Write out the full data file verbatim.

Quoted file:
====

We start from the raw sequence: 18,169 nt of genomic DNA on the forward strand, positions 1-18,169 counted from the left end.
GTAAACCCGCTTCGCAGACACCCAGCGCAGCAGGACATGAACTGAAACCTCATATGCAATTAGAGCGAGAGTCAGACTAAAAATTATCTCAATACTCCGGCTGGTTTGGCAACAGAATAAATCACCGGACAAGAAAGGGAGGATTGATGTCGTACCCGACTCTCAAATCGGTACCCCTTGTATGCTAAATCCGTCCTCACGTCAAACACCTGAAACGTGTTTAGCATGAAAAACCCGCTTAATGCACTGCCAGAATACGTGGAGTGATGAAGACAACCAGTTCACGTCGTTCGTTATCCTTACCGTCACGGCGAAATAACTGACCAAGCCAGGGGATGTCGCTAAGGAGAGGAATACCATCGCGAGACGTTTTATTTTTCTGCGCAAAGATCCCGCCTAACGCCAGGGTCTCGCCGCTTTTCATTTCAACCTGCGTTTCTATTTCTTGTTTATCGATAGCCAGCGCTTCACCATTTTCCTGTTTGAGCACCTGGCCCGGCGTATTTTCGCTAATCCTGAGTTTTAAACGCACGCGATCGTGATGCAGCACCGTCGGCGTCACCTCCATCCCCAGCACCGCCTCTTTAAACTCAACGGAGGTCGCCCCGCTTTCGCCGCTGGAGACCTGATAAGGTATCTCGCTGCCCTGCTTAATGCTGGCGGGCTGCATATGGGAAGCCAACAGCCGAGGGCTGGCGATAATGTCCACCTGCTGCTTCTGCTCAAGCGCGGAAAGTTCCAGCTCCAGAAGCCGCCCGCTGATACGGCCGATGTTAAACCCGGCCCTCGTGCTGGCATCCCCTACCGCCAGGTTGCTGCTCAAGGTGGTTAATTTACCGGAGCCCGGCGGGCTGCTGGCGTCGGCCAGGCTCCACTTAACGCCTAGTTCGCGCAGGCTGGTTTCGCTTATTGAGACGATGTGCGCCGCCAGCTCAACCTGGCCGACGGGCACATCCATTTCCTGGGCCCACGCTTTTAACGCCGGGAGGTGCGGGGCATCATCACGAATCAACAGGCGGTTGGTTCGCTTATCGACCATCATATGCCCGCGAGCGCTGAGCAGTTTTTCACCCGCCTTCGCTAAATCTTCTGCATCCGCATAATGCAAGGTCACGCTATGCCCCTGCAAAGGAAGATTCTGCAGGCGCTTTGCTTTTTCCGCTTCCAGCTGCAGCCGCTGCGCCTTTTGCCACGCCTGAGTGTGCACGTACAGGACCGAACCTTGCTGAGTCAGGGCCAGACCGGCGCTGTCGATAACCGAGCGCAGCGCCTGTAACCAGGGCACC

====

We start from the raw sequence: 18,169 nt of genomic DNA on the forward strand, positions 1-18,169 counted from the left end.
GTAAACCCGCTTCGCAGACACCCAGCGCAGCAGGACATGAACTGAAACCTCATATGCAATTAGAGCGAGAGTCAGACTAAAAATTATCTCAATACTCCGGCTGGTTTGGCAACAGAATAAATCACCGGACAAGAAAGGGAGGATTGATGTCGTACCCGACTCTCAAATCGGTACCCCTTGTATGCTAAATCCGTCCTCACGTCAAACACCTGAAACGTGTTTAGCATGAAAAACCCGCTTAATGCACTGCCAGAATACGTGGAGTGATGAAGACAACCAGTTCACGTCGTTCGTTATCCTTACCGTCACGGCGAAATAACTGACCAAGCCAGGGGATGTCGCTAAGGAGAGGAATACCATCGCGAGACGTTTTATTTTTCTGCGCAAAGATCCCGCCTAACGCCAGGGTCTCGCCGCTTTTCATTTCAACCTGCGTTTCTATTTCTTGTTTATCGATAGCCAGCGCTTCACCATTTTCCTGTTTGAGCACCTGGCCCGGCGTATTTTCGCTAATCCTGAGTTTTAAACGCACGCGATCGTGATGCAGCACCGTCGGCGTCACCTCCATCCCCAGCACCGCCTCTTTAAACTCAACGGAGGTCGCCCCGCTTTCGCCGCTGGAGACCTGATAAGGTATCTCGCTGCCCTGCTTAATGCTGGCGGGCTGCATATGGGAAGCCAACAGCCGAGGGCTGGCGATAATGTCCACCTGCTGCTTCTGCTCAAGCGCGGAAAGTTCCAGCTCCAGAAGCCGCCCGCTGATACGGCCGATGTTAAACCCGGCCCTCGTGCTGGCATCCCCTACCGCCAGGTTGCTGCTCAAGGTGGTTAATTTACCGGAGCCCGGCGGGCTGCTGGCGTCGGCCAGGCTCCACTTAACGCCTAGTTCGCGCAGGCTGGTTTCGCTTATTGAGACGATGTGCGCCGCCAGCTCAACCTGGCCGACGGGCACATCCATTTCCTGGGCCCACGCTTTTAACGCCGGGAGGTGCGGGGCATCATCACGAATCAACAGGCGGTTGGTTCGCTTATCGACCATCATATGCCCGCGAGCGCTGAGCAGTTTTTCACCCGCCTTCGCTAAATCTTCTGCATCCGCATAATGCAAGGTCACGCTATGCCCCTGCAAAGGAAGATTCTGCAGGCGCTTTGCTTTTTCCGCTTCCAGCTGCAGCCGCTGCGCCTTTTGCCACGCCTGAGTGTGCACGTACAGGACCGAACCTTGCTGAGTCAGGGCCAGACCGGCGCTGTCGATAACCGAGCGCAGCGCCTGTAACCAGGGCACC